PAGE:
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Discuss Chaucer's characters: Dorigen & Aurelius

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Remind yourself of the first meeting between Dorigen and Aurelius (lines 288 - 339). Discuss Chaucer's presentation of both characters in this extract. In the course of your answer: * Look closely at the effects of language and imagery in creating your impression of Dorigen and Aurelius. * Discuss what importance is attached to courtly love in this extract and throughout the tale. In these lines Aurelius admits his unrequited love for Dorigen, which he had kept secret for "two yeer and moore". The manner in which he discloses this secret which had been controlling his mind, goes against all the stereotypes of courtly love at that time which has been proven to be a key theme running throughout the poem. Chaucer has previsouly described Dorigen's husband, Arveragus as the typically perfect, well-respected courtly lover and in this extract, Chaucer contrasts the character of Aurelius against him; showing how love can turn a well respected nobleman into an untrustworthy dramatic liar. Prior to this extract, Aurelius had conformed to the customs of courtly love closely, by admiring and pining after his love from afar but in this extract his feelings for Dorigen become apparent and this triggers his gradual movement away from the typical courtly lover which he up till now been perceived. Aurelius is described by the Franklin as "a man of worshipe and honour" suggesting a man of high importance possessing a good reputation, like a typical male courtly lover. ...read more.


Death imagery is alos apparent in his speech as Aurelius uses language such as "sleen...grave...do me deye", this also shows his over dramatic nature. As his character is not believable, this draws yet again on the reoccurring theme of truth vs. illusion within the poem. Aurelius' repetition of "God" emphasises religion, which was very important in Chaucer's time, and also suggests his comparison of Dorigen to a deity. The way in which he begs her for mercy "have mercy, sweete" also shows this. After Aurelius' hyperbole-filled declaration to Dorigen, "she gan to looke upon" him, suggesting her shock to what she just heard and her naivety and innocence. Her distorted and broken up dialogue reiterates this point, as Chaucer repeatedly interrupts her with "quod she". The language Dorigen next speaks ironically contradicts what she wants Aurelius to believe. For example, she states how she wishes he had not informed her of his love and swears in God's name she will never be unfaithful to her husband "By thilke God that yaf me soule and lyf//Ne shal I nevere been untrewe wyf". The fact that this time she is the one that swears on religion is ironic as it was Aurelius who had previously, and both swore on very different things. Never the less, Dorigen still refers to Aurelius as "Aurelie", which can be perceived in either a flirty way or just a nickname she has got for a close friend. ...read more.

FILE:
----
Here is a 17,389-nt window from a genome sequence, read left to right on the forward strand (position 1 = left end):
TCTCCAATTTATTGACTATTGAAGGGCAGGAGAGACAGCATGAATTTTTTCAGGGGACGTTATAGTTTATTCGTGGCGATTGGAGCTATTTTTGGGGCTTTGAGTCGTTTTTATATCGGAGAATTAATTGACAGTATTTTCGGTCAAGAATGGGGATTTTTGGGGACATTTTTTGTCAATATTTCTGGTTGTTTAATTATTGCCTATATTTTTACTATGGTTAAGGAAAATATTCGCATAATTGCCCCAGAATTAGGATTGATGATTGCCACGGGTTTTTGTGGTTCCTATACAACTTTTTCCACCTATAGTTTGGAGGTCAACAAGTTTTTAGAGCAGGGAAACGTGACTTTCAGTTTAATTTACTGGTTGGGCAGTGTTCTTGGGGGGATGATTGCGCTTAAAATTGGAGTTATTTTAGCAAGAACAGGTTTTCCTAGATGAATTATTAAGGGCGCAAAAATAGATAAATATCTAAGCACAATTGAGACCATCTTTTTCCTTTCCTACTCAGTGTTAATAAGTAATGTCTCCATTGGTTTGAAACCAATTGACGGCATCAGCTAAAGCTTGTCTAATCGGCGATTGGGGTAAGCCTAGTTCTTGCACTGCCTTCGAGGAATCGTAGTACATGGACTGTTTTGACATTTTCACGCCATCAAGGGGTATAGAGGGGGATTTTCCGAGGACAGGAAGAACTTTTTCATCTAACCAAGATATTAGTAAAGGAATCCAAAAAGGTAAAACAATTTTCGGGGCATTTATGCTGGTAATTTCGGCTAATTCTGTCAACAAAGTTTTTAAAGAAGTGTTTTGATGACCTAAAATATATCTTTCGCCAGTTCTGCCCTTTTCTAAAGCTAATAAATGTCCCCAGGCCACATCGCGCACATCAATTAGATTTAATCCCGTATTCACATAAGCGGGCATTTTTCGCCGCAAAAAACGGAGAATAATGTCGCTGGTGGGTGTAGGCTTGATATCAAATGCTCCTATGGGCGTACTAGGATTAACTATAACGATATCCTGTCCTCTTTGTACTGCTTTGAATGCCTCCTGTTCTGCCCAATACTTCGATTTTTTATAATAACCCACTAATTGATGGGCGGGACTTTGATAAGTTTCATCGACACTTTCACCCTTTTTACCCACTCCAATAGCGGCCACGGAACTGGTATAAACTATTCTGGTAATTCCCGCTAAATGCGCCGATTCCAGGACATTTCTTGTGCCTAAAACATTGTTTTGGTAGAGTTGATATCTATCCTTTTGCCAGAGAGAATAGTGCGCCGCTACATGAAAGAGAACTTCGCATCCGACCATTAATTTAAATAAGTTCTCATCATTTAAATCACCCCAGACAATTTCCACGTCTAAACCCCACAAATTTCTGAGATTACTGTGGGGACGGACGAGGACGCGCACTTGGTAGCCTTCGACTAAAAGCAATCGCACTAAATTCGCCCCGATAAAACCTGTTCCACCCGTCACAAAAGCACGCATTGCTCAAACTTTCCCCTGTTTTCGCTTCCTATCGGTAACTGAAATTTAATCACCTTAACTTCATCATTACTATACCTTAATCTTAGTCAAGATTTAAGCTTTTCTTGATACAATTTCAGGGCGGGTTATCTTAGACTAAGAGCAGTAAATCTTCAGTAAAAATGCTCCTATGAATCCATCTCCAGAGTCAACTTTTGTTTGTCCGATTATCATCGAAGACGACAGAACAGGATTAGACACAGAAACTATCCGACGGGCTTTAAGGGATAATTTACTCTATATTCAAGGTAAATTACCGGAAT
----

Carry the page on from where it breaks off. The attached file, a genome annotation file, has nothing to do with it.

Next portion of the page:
The theme of play within the noblemen and women carries on the stereotypes that Dorigen is a typical female courtly lover. Following this, Dorigen's tone turns more sinister as she patronises Aurelius, almost talking to him as a child by describing his heart full of "folies". She is questioning the decency in his character and his friendship with her. Their confrontation with one another ends on bad terms, with Aurelius concluding in his typical melodramatic tone, that he will die a death "doth horrible". Although Aurelius argues throughout this extract that he will do anything for Dorigen, the readers do not believe him and think he is being increasingly insincere; this does not follow the idealised pattern of courtly love, as he loses people's respect for himself which at the beginning of the extract he claimed to posses a vast amount of. By making his character less likeable, he is subconsciously doing what he is so desperately trying not to and his initial plan of trying to manipulate the conversation to find the best time to tell Dorigen of his love for her, failed miserably. This is shown by his miserable and bitter imagery in the closing lines; "Aurelius ful ofte soore siketh". Chaucer develops both characters within these lines further, giving them both individuality by moving them away from their previous stereotypes, this makes them more interesting and unpredictable, thus reflecting on the poem as a whole. ?? ?? ?? ?? Ashleigh Soppet 12A ...read more.

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